Unknown to some, the Zamboanga Peninsula has a wealth of historical landmarks that offer a glimpse into the province’s understated historical significance. Aside from its virgin beaches, waterfalls, and colorful culture and heritage zones, Zamboanga’s historical sites deserve a spotlight of its own. Here’s a list to help you round them all up.

Memorial structures in José Rizal Memorial Protected Landscape. Photo courtesy of the Department of Tourism.

José Rizal Memorial Protected Landscape in Dapitan, Zamboanga del Norte is a 16-hectare protected landscape that marks the place where Filipino national hero, Dr. Jose Rizal, spent four years in exile after being accused of sedition. It has some structures and a shrine that features Rizal’s life and legacy, and the activities that transpired during his exile from 1892 to 1896.

Aerial view of Mindanao Relief Map. Photo courtesy of the Department of Tourism.

Rizal’s Mindanao Relief Map. This relief map, which shows the geographical features of the Philippines’ Mindanao island, was created by Filipino National Hero Dr. Jose Rizal, and his teacher, Padre Sanchez in August 1892. It was declared as a National Cultural Treasure by the National Museum of the Philippines on June 20, 2005.

Aerial view of Dapitan Heritage Zone. Photo courtesy of the Department of Tourism.

Dapitan Heritage Zone. Also known as the Dapitan Historic Center, this district is known for its collection of heritage structures and landmarks recognized by the National Historical Commission for their historical significance. The declaration was made in coordination with the 150th birth anniversary of Dr. Rizal in June 2011.

Balay Hamoy 1893 facade. Photo courtesy of the Department of Tourism.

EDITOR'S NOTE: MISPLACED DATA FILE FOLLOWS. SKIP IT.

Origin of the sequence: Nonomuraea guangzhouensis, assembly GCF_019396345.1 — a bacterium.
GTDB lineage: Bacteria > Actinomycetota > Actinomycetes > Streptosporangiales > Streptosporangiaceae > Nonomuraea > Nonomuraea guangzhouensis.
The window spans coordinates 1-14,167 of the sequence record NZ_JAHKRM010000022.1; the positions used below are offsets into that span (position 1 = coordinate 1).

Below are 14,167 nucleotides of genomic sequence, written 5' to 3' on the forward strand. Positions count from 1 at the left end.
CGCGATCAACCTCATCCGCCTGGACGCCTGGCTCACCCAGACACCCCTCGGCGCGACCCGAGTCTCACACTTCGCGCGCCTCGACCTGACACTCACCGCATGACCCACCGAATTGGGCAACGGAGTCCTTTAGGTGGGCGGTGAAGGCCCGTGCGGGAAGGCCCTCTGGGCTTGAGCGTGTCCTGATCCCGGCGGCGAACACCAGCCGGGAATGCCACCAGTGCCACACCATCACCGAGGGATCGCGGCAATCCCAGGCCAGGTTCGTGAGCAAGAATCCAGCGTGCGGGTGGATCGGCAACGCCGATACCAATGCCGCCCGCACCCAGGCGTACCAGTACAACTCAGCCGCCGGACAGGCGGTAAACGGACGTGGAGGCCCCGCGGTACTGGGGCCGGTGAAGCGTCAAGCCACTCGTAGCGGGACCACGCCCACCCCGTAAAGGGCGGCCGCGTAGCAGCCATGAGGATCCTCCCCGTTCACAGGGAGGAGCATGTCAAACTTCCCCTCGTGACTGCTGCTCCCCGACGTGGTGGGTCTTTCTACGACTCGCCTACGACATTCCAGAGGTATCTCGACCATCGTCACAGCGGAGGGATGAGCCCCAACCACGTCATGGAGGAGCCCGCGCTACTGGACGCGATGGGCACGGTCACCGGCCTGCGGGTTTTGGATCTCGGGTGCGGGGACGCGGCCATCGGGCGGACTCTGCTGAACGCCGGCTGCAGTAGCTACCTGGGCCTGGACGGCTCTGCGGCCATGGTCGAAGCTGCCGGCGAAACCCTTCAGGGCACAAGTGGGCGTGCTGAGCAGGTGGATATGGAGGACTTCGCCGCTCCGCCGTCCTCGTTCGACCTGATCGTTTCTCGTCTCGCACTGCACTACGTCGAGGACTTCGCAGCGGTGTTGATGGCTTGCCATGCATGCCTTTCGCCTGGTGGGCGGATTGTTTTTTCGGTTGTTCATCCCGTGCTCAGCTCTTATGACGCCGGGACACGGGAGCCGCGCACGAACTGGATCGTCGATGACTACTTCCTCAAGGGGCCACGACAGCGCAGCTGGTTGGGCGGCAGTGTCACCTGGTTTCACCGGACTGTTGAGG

Balay Hamoy 1893 in Dapitan is an 1893 ancestral house that once belonged to Don Mariano Balsomo Hamoy and his wife, Dona Pilar Sagario y Acaylar. They became close friends and business partners with Dr. Jose Rizal when the latter was exiled in Dapitan City. In 1894, Don Mariano and Doña Pilar’s firstborn, Pablo, was delivered in the house by Rizal himself.

Don Aniano Adasa Heritage House facade. Photo courtesy of Department of Tourism.

Don Aniano Adasa Heritage House in Dapitan Built in the 1900s, this ancestral house was originally the home of  Don Aniano Adasa, a scion of one of the influential Dapitan families. It features American architecture with touches of Spanish colonial influences. It also houses the city’s tourism office.

Fort Pilar Shrine. Photo courtesy of the Department of Tourism.

Fort Pilar Shrine in Zamboanga City, Zamboanga del Sur, is formally known as the Real Fuerte de Nuestra Señora del Pilar de Zaragoza (Royal Fort of Our Lady of the Pillar of Saragossa) is a 17th-century military defense fortress built by the Spanish colonial government. It now houses a regional museum and shrine dedicated to Our Lady of the Pillar, the patroness of the city.

Discover more destinations to see, experience, and savor in  Zamboanga. Visit these links to map out your next journey across the Philippines. 

Travel Safely!

All these tourist destinations have health and safety protocols in place to protect locals and visitors alike. Everyone is expected to comply by wearing face masks, regularly washing their hands, and practicing physical distancing.

To check out up-to-date information regarding local destinations that are open and the safety protocols and requirements needed for each location, you may visit philippines.travel/safetrip or download the Travel Philippines app at app.philippines.travel, Apple Store, or Google Playstore.